Divinities and Nature

WALDEN4
Walden Pond

One of the oldest forms of value are the goddesses and gods whose shining appearance cast the whole of reality into a certain aspect and form. Since before history, when values called to humanity they called through the voice of the divinities. For the same reason, when ancient heroes displayed valor or virtue they were understood to embody or be empowered by one of the gods, they become the active body of value. This is, in fact, what virtue first meant, to embody value i.e. the power and truth of a divinity. Far from subjective creations, value was understood to be the revealing of a truth most frequently encountered as a divinity.

This connection between values and divinities explains, as well, the connection between divinities and nature. In the power and beauty of the river shone forth the face of a goddess or god, the aspect of a value. In the terror and force of the mountain or storm unveiled the might of some divinity and a demand – a value.

None of this is to suggest, however, that divinities are symbols of values. The situation is far more the reverse. We have emptied values of their active vitality, and so find it hard to understand that values are experienced in the action and event of basic truths, forces, powers and realities appearing to us. Values, as active agents, are better taken as symbols of the divinities than the reverse.

To repeat a few points from my previous essay, pagan values will be distinct in being plural. The recognition of several diverse and separate divinities is, at the same time, the recognition that reality is made up of a plurality of irreducible forces and truths. There are always many values, and they cannot be translated one into another or reduced one to another. The many values, as the many gods, are incommensurable – they share no common measure against which they can be organized and unified. There is no unity, no totality, no final truth and ultimate value. Despite that, however, certain values and gods will call to each individual in a unique manner. I will serve certain divinities, enlightened by certain values, and you others. It is only together that we gain a better grasp of the endless plurality that is reality but not through totalizing the diversity of values, truths and ways of life.

Profit and Power

Ancient Greek coin replica by Slavey Petrov
Ancient Greek coin replica by Slavey Petrov

Capitalism is necessarily monotheist in its metaphysics in the sense that it reduces all values to one ultimate value, specifically the standard of price. The market admits, indeed relies upon, the fact that people will value different things and disagree about a given thing’s value but one element is asserted (and echoed in economics) without question – that all things will be reducible to a price either individually or based on the statistical average of what people are willing to pay. We see obvious examples of this in terms of risk calculations that determine how many people can be injured or killed by a product before the risk gets too expensive for a company. Human life, suffering, and death can all be reduced to a price. So too can environmental destruction. How much profit, it is asked, can be extracted from the earth before the destruction outweighs and benefit? Forest and mountains, entire species and nations, all have their price. For the market and the capitalist there is absolutely nothing which can not be numbered, calculated – price checked. In this sense capitalism is leveling, it levels the diversity of values to the basic point of price.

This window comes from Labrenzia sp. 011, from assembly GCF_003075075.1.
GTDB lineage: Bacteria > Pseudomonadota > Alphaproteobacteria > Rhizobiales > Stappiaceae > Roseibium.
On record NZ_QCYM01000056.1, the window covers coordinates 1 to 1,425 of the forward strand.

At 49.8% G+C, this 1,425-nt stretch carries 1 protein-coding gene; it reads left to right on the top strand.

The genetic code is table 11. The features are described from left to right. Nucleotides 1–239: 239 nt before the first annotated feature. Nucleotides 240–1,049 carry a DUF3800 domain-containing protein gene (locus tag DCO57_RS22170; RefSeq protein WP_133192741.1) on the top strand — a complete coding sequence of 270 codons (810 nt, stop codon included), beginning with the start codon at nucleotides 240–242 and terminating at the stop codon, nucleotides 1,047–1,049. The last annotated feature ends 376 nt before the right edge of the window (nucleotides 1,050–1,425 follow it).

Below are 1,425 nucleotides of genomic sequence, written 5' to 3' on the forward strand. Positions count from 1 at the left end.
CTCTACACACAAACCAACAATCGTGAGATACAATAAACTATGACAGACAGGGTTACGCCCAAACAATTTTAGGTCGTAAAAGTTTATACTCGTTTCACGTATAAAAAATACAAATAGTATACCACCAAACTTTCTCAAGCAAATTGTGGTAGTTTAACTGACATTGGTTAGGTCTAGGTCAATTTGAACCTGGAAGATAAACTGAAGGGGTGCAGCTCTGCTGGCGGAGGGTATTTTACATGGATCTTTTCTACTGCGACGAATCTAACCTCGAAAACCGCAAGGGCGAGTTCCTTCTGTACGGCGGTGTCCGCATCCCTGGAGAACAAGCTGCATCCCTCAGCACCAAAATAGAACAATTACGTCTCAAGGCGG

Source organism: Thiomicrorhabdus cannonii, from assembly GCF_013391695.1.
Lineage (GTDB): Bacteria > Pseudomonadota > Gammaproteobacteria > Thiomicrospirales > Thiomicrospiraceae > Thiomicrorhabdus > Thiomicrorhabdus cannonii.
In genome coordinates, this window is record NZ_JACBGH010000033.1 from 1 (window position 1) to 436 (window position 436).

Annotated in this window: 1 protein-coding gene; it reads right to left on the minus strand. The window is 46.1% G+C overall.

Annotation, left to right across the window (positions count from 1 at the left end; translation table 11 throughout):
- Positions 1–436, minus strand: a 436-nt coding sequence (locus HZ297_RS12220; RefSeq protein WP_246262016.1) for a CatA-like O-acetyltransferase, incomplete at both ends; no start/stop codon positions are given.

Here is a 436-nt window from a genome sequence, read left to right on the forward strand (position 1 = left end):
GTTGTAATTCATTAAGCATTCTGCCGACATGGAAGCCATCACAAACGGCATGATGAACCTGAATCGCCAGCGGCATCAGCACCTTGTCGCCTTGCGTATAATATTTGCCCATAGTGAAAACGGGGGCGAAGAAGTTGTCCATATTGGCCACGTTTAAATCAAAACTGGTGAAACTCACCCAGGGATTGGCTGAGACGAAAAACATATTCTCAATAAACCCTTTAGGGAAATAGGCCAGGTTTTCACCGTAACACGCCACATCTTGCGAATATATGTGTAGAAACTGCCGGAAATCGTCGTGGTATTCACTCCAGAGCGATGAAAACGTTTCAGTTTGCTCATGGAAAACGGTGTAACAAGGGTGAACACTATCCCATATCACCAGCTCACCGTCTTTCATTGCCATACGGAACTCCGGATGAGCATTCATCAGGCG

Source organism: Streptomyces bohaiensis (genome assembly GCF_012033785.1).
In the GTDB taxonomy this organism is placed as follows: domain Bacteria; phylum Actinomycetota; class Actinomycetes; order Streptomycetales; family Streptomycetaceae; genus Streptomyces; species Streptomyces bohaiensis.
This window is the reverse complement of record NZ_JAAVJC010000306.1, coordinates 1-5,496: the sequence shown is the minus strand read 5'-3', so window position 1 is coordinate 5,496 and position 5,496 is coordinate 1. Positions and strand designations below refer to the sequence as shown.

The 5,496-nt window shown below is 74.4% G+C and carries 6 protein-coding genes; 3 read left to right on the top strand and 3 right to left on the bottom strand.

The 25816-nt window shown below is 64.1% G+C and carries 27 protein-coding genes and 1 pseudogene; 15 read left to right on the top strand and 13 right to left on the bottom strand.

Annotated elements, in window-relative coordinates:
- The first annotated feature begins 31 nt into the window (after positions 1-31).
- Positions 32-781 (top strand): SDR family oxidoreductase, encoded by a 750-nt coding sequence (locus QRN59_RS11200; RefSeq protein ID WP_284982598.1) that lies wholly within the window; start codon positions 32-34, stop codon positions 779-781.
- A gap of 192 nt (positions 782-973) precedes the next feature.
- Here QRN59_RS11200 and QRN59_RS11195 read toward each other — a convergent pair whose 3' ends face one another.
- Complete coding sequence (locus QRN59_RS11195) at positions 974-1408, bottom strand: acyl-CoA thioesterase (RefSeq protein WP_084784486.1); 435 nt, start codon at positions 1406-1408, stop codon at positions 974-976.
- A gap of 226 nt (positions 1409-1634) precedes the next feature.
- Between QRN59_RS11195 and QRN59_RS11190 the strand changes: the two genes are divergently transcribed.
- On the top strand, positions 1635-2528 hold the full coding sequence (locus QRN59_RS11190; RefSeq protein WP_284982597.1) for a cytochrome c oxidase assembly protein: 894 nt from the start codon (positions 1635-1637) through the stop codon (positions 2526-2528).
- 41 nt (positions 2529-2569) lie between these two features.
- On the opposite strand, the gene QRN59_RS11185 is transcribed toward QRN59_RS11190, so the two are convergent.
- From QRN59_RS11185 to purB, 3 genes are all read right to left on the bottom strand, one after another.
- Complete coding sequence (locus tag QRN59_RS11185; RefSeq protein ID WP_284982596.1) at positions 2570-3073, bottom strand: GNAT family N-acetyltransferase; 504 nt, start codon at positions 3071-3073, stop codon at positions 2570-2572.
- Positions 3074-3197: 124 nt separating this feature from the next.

It is easy to assume, then, that capitalism places wealth or profit as the ultimate value to which all others may be reduced but this is, in fact, naïve. For many the goal might be wealth or profit, but the illusory nature of wealth is inherent to capitalism’s own system. Money is just worthless paper and metal unless people behave as if it is not, and the wealthiest people and wealthiest businesses have far more money than the search for wealth would really justify. Wealth is a finite value, but capitalist leveling knows no end. Wealth is finite in the sense that it can only be used and enjoyed up to a certain point, beyond that point you have more than you can use or you have too much for there to be anything or anyone left to buy. A society made up of three wildly wealthy people and a hoard of the desperately poor is a society in poverty for poor and rich alike, there will be nothing to own because nothing produced and no one to sell it. This is why the collapse of the middle class is always the death knell for those who value wealth.

Capitalism knows no limit because it isn’t about wealth, it is about power and control. The rise of capitalism wasn’t about the desire and valuing of wealth conquering all other values, it was about certain social classes and members of professions attempting to gain power over other classes and roles. In this sense the dream of capitalism and science are similar: complete and total control – the ability to order and measure all things. This move, however, from profit to control is the move from leveling to nihilism. We might, similarly, understand it as a transition from trade to The Market. To understand this transition it will be necessary to briefly turn our eyes to Karl Marx and the analysis he offers in Capital.